Chinese Interests in Syria

Chinese involvement and her role in the ongoing Syrian crises make an interesting reading. While Russia has vital stakes in the survival of Assad because if his regime fell, Russia would lose much of its influence in the Middle East as the ties between Russia and Syria are more than four decades old. Russia is not only the biggest supplier of arms to Syria but has its sole remaining naval base in the Middle East and on the Mediterranean Sea. By taking a very proactive part in the Syrian crises, Russia wants to give a message to the world that she is as relevant in today’s world as it has been in the past. By bogging down the U.S. in the Middle Eastern quagmire, Russia is not only interested to check American hegemony in the unfolding New Cold War, she also wants to stop the so-called ‘regime change dramas’ which, it genuinely fears, might be enacted in its sphere of influence or in Russia itself. Defending Assad will enhance credibility of new Russia, inheritor of Soviet Empire, as a defender of its friends in the Region, known for valuing loyalty more than pragmatism. Finally, Russians are also wary of the emerging Islamic fundamentalism which can cause existential threat to Russia if it reaches near its borders. For them, Syria is a breeding and training ground for Chechen fighters who will eventually come back to fight against the Russian forces.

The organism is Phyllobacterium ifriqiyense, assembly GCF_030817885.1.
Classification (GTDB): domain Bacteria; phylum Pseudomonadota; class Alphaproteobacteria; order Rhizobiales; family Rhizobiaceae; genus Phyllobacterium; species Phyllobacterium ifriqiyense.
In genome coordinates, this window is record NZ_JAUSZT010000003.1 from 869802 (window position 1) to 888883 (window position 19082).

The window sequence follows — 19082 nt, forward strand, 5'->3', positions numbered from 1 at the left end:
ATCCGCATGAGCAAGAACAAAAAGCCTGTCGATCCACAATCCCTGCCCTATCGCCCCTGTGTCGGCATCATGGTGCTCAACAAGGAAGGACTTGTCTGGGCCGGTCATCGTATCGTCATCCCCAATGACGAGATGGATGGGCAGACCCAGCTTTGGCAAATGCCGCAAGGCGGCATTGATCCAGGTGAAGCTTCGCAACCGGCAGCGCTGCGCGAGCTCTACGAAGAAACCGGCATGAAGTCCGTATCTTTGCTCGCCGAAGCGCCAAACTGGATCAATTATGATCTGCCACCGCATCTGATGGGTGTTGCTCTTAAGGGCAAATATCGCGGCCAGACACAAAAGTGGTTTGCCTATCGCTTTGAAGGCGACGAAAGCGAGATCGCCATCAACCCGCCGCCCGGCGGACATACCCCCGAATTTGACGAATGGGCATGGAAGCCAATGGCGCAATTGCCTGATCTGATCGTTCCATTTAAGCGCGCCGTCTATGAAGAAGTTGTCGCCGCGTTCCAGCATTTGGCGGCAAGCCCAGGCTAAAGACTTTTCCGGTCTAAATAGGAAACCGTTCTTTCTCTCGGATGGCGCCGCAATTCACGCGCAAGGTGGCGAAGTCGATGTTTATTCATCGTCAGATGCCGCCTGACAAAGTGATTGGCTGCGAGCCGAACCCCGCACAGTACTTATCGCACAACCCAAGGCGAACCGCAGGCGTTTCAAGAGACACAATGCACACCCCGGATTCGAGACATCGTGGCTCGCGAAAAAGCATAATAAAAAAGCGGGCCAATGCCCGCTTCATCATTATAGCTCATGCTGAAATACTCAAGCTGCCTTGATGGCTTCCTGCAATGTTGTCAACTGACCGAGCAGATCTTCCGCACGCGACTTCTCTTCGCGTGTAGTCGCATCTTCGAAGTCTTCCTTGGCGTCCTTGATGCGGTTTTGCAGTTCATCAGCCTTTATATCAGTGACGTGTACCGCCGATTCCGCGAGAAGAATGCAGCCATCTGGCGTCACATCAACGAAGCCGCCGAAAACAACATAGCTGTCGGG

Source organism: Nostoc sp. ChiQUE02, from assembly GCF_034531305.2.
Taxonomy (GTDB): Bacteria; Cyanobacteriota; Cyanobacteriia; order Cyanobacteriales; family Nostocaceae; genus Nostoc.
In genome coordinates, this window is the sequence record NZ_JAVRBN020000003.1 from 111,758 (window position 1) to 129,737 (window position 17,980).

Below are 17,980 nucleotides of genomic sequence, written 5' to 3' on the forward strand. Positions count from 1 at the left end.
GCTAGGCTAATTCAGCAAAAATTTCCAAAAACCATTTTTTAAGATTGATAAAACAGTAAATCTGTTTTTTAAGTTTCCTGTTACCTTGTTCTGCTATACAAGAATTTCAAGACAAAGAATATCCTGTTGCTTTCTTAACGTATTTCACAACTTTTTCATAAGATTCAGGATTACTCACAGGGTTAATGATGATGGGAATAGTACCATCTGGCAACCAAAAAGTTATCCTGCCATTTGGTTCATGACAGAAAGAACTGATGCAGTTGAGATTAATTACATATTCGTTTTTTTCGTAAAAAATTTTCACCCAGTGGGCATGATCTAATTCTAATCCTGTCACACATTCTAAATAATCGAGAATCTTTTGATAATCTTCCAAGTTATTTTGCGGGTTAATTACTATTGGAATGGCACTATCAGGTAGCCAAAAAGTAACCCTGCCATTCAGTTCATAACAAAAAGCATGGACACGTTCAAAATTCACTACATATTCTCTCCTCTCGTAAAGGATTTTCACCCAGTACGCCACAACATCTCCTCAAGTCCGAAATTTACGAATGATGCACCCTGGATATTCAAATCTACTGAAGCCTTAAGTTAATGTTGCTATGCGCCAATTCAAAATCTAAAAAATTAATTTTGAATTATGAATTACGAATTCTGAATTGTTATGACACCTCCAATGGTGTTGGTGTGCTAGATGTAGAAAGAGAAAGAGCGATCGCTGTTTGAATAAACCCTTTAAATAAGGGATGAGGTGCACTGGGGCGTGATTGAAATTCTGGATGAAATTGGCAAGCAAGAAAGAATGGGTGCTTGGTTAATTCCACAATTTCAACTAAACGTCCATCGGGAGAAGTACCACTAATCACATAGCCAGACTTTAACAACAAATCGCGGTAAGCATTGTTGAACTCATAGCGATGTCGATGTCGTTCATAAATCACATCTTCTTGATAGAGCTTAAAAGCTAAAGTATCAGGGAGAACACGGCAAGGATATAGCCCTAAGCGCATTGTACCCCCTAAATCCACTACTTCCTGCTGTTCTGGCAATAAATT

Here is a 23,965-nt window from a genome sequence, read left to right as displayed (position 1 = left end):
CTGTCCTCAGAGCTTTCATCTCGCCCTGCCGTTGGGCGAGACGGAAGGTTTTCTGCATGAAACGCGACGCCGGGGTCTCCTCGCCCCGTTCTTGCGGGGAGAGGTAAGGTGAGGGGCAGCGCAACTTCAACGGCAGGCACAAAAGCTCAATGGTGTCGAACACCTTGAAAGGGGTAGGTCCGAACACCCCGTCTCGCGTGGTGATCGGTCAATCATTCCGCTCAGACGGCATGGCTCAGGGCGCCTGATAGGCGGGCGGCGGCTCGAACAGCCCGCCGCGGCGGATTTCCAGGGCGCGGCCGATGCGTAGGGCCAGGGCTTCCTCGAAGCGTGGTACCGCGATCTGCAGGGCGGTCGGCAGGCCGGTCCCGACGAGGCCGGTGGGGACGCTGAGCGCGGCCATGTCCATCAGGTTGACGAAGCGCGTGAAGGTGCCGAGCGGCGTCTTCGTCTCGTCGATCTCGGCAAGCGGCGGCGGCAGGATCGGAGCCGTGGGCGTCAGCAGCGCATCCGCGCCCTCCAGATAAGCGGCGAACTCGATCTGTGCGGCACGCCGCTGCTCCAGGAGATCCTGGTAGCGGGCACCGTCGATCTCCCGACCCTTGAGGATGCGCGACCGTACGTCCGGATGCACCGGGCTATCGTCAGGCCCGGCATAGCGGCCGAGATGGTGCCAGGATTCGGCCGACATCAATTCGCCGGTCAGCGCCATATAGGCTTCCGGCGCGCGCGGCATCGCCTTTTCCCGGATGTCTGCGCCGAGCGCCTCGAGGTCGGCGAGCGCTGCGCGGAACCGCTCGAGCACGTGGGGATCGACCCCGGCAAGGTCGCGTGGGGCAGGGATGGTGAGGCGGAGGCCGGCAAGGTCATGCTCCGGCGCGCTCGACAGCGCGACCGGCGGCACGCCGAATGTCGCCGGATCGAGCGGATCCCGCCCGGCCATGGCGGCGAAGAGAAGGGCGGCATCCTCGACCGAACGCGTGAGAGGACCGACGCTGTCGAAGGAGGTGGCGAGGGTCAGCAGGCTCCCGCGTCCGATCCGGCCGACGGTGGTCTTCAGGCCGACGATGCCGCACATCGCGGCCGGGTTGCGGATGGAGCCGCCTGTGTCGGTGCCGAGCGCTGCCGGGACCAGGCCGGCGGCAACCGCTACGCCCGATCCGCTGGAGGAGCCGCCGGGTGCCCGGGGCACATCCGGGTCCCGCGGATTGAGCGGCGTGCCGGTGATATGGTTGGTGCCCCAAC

On the other hand, it is harder to explain why China continues to thwart any efforts to take tougher action against Assad. Unlike Russia, China does not have direct interests at stake in Syria, nor does it sell Syria any weapons. Bilateral trade between the two countries was around one billion US dollars which has even dwindled significantly after the civil war in Syria.
Publicly Chinese explanation is simple and straightforward; China has a long-standing policy of non-intervention, has no interest in playing world-policeman, and even less of an interest in humanitarian intervention and is sticking to that in case of Syrian Crises. Chinese view the Syria conflict more as an intra-regional and intra-religious issue which has overblown due to external interventions. That is why, in Geneva II talks, China put forward a very neutral five-point proposal for resolving the Syrian crises;

  1. Political settlement to the Syria conflict
  2. Syria’s fate “must be decided by its own people”
  3. Inclusive political transition process
  4. National reconciliation and unity within Syria
  5. Humanitarian assistance to Syria and its neighbours

Apparently China doesn’t look like a serious player in the Syrian crises but the fact is that she is fully supporting Assad directly through financial assistance and indirectly by providing him all the diplomatic support. Its active veto in the UN against the Arab League resolution, despite desperate attempts by the Arab league members has very strategic implications. This can be explained in strategic aims of China.